By Ray Downs
By Lindsay Toler
By Danny Wicentowski
By Lindsay Toler
By RFT Staff
By Lindsay Toler
By Allison Babka
By Lindsay Toler
Unreal hooked up recently with Miss Missouri USA, 25-year-old Shandi Finnessey. A partial transcript of our conversation with the former Miss Missouri America and Miss America evening-gown competition champion:
Unreal: What kind of name is Shandi?
Shandi: My parents just totally made it up, but there's a lot of other Shandis out there, actually.
What's the difference between being Miss Missouri USA and being Miss Missouri America?
The Miss America system has a talent portion, the Miss USA does not. Miss USA tends to be more favored by audiences, because a lot of times people will get bored by the talent portion. Miss USA is constant beauty.
Do you think looks are important in a relationship?
I don't think so, because looks can come and go so easily. I know it's a cliché saying, but true beauty does lie inside. If I judged someone based on their looks, then they would have the right to judge me on my looks, and I would never want that to be the full impact of who I am.
Why do you think Missouri is MO and Mississippi gets to be MI? Because it's so poor and the people making the abbreviations felt sorry for them?
Mississippi is actually MS. Michigan is MI.
What's up with the Missouri Trappers Association giving you a fur coat?
They provide a fur coat to Miss Missouri. Mine is made out of raccoon.
Not very PC, huh?
I don't know, actually fur's kind of coming back in. I'm a huge animal lover, though, so I had a slight problem with it. But they were giving it to me as a gift and I think it would be rude to not accept it.
Which is worse: Britney's new song or genocide in Rwanda?
I would probably say genocide in Rwanda, because you can easily turn off Britney's song and not listen to it, and it's easier to control that than it is to control genocide in Rwanda.
Assault and Flattery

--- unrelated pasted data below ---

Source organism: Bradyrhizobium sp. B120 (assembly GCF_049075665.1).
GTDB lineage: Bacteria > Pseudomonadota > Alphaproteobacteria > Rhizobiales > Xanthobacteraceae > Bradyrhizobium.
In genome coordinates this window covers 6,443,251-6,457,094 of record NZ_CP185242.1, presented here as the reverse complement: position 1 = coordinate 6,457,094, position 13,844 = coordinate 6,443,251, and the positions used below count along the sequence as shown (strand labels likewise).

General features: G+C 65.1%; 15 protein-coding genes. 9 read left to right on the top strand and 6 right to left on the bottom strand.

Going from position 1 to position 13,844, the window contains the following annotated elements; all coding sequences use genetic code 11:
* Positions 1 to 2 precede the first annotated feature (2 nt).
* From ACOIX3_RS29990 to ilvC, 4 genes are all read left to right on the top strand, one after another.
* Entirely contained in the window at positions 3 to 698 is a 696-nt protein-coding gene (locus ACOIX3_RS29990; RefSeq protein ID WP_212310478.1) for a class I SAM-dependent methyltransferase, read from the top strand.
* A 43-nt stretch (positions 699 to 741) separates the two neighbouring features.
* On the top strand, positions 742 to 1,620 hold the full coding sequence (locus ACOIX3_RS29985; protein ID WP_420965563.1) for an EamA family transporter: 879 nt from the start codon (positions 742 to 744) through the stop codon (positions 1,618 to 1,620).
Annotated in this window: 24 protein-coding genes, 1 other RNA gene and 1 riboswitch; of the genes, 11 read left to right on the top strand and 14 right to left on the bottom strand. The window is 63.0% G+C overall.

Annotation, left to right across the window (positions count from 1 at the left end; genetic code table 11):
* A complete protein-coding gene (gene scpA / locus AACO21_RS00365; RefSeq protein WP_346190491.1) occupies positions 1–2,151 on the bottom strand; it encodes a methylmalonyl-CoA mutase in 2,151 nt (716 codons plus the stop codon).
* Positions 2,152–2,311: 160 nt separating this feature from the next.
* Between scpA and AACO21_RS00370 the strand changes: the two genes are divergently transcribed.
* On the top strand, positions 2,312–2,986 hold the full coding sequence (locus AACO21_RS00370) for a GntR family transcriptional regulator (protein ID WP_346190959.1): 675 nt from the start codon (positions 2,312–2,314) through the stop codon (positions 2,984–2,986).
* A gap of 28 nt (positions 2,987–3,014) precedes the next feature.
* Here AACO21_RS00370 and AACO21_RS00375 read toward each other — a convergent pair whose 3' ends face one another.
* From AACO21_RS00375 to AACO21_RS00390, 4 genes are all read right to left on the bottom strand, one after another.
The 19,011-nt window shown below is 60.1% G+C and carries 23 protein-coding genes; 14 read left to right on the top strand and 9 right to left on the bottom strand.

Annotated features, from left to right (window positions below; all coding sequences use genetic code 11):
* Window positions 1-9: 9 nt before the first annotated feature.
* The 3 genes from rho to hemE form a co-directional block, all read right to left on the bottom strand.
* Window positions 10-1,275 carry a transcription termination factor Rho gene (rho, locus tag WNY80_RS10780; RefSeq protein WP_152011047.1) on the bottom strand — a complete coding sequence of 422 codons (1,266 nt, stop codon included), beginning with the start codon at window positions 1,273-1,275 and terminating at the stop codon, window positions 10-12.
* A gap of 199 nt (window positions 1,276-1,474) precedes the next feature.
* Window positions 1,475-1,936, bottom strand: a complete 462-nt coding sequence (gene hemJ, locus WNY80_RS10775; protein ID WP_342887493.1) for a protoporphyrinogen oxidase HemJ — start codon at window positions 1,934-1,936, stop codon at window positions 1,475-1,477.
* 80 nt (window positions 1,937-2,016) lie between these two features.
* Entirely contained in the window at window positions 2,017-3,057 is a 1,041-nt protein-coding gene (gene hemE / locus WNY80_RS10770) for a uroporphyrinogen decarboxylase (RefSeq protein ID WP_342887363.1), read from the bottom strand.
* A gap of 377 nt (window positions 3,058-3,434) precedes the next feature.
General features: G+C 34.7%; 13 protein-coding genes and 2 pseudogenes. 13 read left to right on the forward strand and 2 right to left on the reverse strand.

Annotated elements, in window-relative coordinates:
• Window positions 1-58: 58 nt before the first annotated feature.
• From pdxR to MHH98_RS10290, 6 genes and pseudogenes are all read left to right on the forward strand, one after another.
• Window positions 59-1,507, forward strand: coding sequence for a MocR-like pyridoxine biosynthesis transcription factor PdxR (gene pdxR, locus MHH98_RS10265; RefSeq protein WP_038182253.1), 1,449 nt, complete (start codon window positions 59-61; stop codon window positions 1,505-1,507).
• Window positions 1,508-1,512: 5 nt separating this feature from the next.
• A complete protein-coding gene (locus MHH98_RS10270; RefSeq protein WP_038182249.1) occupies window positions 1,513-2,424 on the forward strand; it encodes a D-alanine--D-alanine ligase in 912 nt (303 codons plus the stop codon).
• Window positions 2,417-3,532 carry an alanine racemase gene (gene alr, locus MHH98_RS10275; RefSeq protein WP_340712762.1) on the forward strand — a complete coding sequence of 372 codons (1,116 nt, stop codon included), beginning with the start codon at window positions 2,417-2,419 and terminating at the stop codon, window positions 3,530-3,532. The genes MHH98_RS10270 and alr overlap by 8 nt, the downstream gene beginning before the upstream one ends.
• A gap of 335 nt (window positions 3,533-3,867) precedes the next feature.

Remember last year, when the Cardinals blew it, the Blues came up short (again) and the Rams sucked? And the only thing we had to be proud of was our Most Dangerous City ranking? Unreal was devastated when word arrived of this year's vaunted Morgan Quitno Awards (www.morganquitno.com/safecity.htm) and we learned St. Louis is playing second fiddle to Detroit. Unreal called Morgan Quitno Press president Scott Morgan and demanded a recount.
Unreal: Where did we go wrong?
Scott Morgan: I realize the city which gets listed first or last gets the most attention. My wife and I spent our 20th anniversary in St. Louis last year and it still has parts you wouldn't go to. You're twelfth in burglaries, tenth in murder, sixth in aggravated assault, third in robbery -- but you're still first in motor-vehicle theft.
Can we do anything with that robbery rating?
It's not the ranking. It's how much above the national average you are. Our methodology is to take each of the six crimes and do a percentage difference from the national rate.
What do we need to work on?
Rape is always a problem, because victims often don't come forward.
My car was broken into three times last year and I didn't report it. Could this help us in the rankings?
Your car getting broken into could be a burglary, but while you didn't report it, many people will if the loss reaches a certain amount, because the insurance company will usually require a police report.
What if I put some pressure on the parking-garage and corporate-security people, who are always trying to sweep legitimate crimes under the rug?
I don't think it's gonna have as big of an effect as you think, because a murder is going to be reported wherever it is, unless nobody finds the body. But you won't know until you look into it, I guess.
Speaking of motor-vehicle theft, St. Louis Mayor Francis Slay has declared war on car snatchers, but his methods are dubious. Witness the four "bait cars" -- yes, that's four-- parked around town, rigged to lock in ne'er-do-wells by remote control. And how about them 'H.E.A.T.' stickers, which residents can slap on their cars to alert police to a vehicle that's not usually driven between 1 and 5 a.m.?
Since when do car thieves pull over for cops in the wee hours?
In the wake of the jacking of his son's Jeep Cherokee in front of the Slay residence last month, it's time for the mayor to get serious.
Taking the venerable St. Louis tradition of remote-control car bombing (remember the Leisure family in the '80s?) a step further, Unreal hereby unveils a program we humbly call BOJO: Bomb the Joyriders.
The concept is simple: The civic-minded crime fighter purchases his own explosive device, attaches a timing device that causes the charge to detonate if tripped between 1 and 5 a.m., and mounts the sucker underneath the ol' Buick.
Best of all, it doesn't involve a dime of city money.
A Season on the Brink
An action-packed hoops week saw the Sanford-Brown Indians move to 3-4 on the season -- equaling their win total for all of last season. Sandwiched between blowout losses to Oakland City (Indiana) University and Greenville (Illinois) College was a 91-82 victory over Logan College in the opening game of the Greenville tournament, in which the Indians took second place. Sixth man Darrin Burns continued his stalwart play for Sanford-Brown, making the all-tournament team and netting 23 and 21 points, respectively. The Indians next play Westminster College on Saturday, December 13, at 3:30 p.m. at St. Louis Christian College.